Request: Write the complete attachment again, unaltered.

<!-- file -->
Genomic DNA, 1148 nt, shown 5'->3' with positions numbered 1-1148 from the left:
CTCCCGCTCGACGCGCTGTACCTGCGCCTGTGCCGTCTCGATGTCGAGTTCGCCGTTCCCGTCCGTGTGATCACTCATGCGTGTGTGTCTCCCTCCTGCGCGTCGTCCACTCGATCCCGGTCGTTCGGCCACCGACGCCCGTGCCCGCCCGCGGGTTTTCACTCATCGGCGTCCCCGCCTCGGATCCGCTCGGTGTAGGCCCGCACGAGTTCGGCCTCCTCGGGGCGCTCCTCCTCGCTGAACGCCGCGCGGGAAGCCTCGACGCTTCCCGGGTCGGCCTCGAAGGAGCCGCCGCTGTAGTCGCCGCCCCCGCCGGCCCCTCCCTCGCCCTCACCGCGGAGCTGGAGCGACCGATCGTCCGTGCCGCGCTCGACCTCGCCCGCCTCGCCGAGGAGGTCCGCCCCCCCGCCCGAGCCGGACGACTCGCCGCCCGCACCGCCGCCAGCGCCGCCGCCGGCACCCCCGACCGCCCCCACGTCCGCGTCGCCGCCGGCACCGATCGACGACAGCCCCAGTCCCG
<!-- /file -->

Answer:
Genomic DNA, 1148 nt, shown 5'->3' with positions numbered 1-1148 from the left:
CTCCCGCTCGACGCGCTGTACCTGCGCCTGTGCCGTCTCGATGTCGAGTTCGCCGTTCCCGTCCGTGTGATCACTCATGCGTGTGTGTCTCCCTCCTGCGCGTCGTCCACTCGATCCCGGTCGTTCGGCCACCGACGCCCGTGCCCGCCCGCGGGTTTTCACTCATCGGCGTCCCCGCCTCGGATCCGCTCGGTGTAGGCCCGCACGAGTTCGGCCTCCTCGGGGCGCTCCTCCTCGCTGAACGCCGCGCGGGAAGCCTCGACGCTTCCCGGGTCGGCCTCGAAGGAGCCGCCGCTGTAGTCGCCGCCCCCGCCGGCCCCTCCCTCGCCCTCACCGCGGAGCTGGAGCGACCGATCGTCCGTGCCGCGCTCGACCTCGCCCGCCTCGCCGAGGAGGTCCGCCCCCCCGCCCGAGCCGGACGACTCGCCGCCCGCACCGCCGCCAGCGCCGCCGCCGGCACCCCCGACCGCCCCCACGTCCGCGTCGCCGCCGGCACCGATCGACGACAGCCCCAGTCCCG